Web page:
Progressives in this country have always maintained a kind of fuzzy belief that fundamentalists will eventually just disappear, as if by magic, that the phenomenon of grown men and women believing in devils and witches and angels will inevitably be outgrown, the way children outgrow Santa Claus, the Easter Bunny and Marx. When some pastor in rural Alabama takes the pulpit to denounce SpongeBob Squarepants as the agent of the Evil One, we figure no response is really necessary—folks will figure out the joke on their own, somewhere down the line.
Because of this, nothing like an organized resistance to this buffoonery has ever taken root in America. Though fundamentalists themselves imagine their secular opponents as a great and unified conspiracy, in truth the only weapons trained on Christians in this country are the occasional lawsuit by the ACLU (a group which normally opposes not religion itself, as I would prefer, but some ostensibly unconstitutional intrusion of religion into the public sphere) and the sarcastic barbs of ineffectual heathen media figures like Maureen Dowd and Jon Stewart.
Our pornographic pop culture, seen by religious conservatives as a coordinated, premeditated military offensive against Christian values, is as indifferent to Christianity as it is to environmentalism. It is not a true opponent of fundamentalist Christianity, because it doesn't give a shit about fundamentalist Christianity—or about anything else for that matter, except ratings and sales.
What organized political resistance fundamentalists do encounter comes in the form of groups that oppose their political objectives, not Christianity itself. Even pro-choice groups like NARAL, which come into direct and often violent contact with Christians, restrict themselves to agitation for abortion rights, and leave the issue of their opponents' religion alone. In general, there is almost no public figure, anywhere, who has ever suggested publicly that fundamentalist Christianity, as a thing-in-itself, should be opposed. The strongest suggestion most critics will make is to say that it should be contained, and indeed that seems to be the best-case strategy of progressives: that the God-fearing set can be boxed in, kept from being a nuisance and from meddling in areas where they don't belong, just long enough for them to eventually die out of natural causes.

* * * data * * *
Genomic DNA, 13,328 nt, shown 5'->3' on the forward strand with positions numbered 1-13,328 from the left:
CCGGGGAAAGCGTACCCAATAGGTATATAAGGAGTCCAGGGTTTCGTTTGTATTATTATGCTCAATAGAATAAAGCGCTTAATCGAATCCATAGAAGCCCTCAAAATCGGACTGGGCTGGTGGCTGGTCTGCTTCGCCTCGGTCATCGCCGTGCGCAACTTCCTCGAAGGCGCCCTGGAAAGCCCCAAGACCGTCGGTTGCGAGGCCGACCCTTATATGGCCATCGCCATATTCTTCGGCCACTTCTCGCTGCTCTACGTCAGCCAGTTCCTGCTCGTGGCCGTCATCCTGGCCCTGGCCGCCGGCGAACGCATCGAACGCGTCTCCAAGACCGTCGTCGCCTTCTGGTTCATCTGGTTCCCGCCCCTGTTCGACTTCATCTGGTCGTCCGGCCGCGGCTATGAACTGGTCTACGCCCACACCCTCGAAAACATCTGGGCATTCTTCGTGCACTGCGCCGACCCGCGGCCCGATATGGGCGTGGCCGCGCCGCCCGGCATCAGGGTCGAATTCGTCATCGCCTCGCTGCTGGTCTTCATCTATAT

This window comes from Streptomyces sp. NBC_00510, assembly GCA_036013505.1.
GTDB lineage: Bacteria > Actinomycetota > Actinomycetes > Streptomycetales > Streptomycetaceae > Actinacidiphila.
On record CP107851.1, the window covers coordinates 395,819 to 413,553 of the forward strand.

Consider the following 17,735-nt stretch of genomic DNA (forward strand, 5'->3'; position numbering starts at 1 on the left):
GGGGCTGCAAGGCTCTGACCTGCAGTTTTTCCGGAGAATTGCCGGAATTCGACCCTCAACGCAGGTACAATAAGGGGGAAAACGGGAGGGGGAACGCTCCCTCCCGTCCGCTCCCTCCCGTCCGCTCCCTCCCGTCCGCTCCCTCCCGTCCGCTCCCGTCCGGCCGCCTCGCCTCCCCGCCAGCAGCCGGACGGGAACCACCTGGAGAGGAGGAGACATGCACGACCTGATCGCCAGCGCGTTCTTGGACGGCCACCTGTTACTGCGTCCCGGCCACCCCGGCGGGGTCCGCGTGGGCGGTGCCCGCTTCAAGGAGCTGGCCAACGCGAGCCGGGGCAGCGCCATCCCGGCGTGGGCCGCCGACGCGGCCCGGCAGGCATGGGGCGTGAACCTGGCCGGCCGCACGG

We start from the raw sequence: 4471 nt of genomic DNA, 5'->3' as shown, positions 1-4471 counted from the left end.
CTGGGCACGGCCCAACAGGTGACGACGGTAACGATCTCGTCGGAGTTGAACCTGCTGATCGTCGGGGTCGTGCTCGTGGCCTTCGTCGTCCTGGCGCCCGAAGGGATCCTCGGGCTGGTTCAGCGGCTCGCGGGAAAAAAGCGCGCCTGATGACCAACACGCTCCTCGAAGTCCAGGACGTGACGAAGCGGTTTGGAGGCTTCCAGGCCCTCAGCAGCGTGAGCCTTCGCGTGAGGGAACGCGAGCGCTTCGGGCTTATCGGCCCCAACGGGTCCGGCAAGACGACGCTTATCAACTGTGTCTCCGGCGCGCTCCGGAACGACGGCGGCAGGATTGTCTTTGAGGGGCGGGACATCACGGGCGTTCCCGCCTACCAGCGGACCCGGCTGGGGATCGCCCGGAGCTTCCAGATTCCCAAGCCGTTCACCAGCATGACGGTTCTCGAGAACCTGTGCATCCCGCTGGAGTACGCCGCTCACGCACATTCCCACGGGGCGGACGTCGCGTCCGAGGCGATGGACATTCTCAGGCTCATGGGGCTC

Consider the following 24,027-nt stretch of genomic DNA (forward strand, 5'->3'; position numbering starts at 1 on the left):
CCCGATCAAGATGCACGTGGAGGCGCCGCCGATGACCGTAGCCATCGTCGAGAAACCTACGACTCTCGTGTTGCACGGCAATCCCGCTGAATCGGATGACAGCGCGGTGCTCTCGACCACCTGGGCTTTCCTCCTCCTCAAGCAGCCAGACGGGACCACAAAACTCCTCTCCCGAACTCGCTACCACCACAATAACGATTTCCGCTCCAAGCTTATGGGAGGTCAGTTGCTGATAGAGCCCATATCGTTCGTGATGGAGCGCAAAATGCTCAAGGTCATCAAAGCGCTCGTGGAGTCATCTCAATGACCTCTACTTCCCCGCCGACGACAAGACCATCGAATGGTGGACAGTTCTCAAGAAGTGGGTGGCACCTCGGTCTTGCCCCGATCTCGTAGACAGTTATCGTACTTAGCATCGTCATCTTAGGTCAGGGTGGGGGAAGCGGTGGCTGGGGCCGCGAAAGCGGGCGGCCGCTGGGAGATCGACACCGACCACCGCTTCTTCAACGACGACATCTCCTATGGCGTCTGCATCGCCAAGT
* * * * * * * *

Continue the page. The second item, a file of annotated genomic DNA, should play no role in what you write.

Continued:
This is a mistake, and it is the same mistake people have made for centuries: underestimating the American zeal for superstition, for boobism, for living the intellectual lives of farm animals. A large statistical majority of Americans would rather live their whole lives in perpetual fear of the devil than listen to ten minutes of common sense. When you consider where these people live intellectually, the idea that the Democratic Party can somehow succeed in Middle America by making small tactical changes, by waving a few more flags, seems absurd. You either believe in the devil or you don't; and if you don't, you're never going to fool these people. The Republicans, for all their seeming "confusion," understand this now better than ever. Their seemingly open attempts in recent months to radicalize and embolden their evangelical base may have had a temporary desultory effect with regard to their poll numbers.
But this current crew of Republican strategists has always understood American thinking better than the Tom Junods of the world. They know that most political trends are fleeting. Liberalism vanished at the first sign of trouble; pacifism disappeared one generation after Vietnam; even fiscal conservatism is easily forgotten. The one thing that never disappears in this country is stupidity, and if you court it, you'll always have votes down the line. Especially when it lives on unopposed.
Saturday, June 04, 2005
Common sense and the need to defeat religious conservatives
Thanks to Chuck for pointing this out. Matt Taibbi over at the New York Press has written an excellent article on the importance of confronting religious conservatives in America: